Links for August 30, 2019

Escher at the Alhambra

But it was Escher’s second visit to Spain, where he revisited the Alhambra as well as experiencing La Mezquita in Cordoba, that appears to have really disciplined his art. From that point on, tessellation is insisted upon more rigorously – but at the same time, it is also treated playfully. In Reptiles (1943), we see a tessellation coming to life. In this marvellous lithograph, there is an open book displaying one of Escher’s reptile tessellations. In the picture, the tessellations are precise but the majority of the reptiles are two-dimensional. But then we see in the bottom left hand corner that the reptiles – like the black and white men in Encounter – are climbing out of the surface. They are no longer mere shapes, but actual lizards.

Codecademy vs. The BBC Micro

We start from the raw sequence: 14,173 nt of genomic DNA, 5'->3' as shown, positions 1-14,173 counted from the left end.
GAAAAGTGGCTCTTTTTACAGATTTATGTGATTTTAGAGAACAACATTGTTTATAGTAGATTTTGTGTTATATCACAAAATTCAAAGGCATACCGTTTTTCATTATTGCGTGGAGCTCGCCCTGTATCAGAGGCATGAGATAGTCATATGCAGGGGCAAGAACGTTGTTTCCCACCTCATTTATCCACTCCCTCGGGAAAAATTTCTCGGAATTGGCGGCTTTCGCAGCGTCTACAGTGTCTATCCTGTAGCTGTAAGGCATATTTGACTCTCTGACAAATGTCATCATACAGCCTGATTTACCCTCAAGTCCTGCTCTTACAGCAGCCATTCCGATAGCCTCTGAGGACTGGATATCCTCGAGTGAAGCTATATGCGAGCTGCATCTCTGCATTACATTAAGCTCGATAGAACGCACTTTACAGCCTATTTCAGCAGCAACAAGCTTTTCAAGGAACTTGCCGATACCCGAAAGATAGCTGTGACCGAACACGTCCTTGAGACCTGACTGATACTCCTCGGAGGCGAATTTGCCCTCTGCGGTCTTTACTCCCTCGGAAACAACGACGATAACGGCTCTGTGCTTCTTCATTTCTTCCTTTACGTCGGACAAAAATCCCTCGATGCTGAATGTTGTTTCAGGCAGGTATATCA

Alas, it’s possible that the real problem is that nobody wants to learn about the Jacquard loom. Judging by how Codecademy emphasizes the professional applications of what it teaches, many people probably start using Codecademy because they believe it will help them “level up” their careers.”… Codecademy, which after all is a business, gives these people what they are looking for—not some roundabout explanation involving a machine invented in the 18th century.

Origami Simulator

This app allows you to simulate how any origami crease pattern will fold. It may look a little different from what you typically think of as “origami” - rather than folding paper in a set of sequential steps, this simulation attempts to fold every crease simultaneously.... All simulation methods were written from scratch and are executed in parallel in several GPU fragment shaders for fast performance.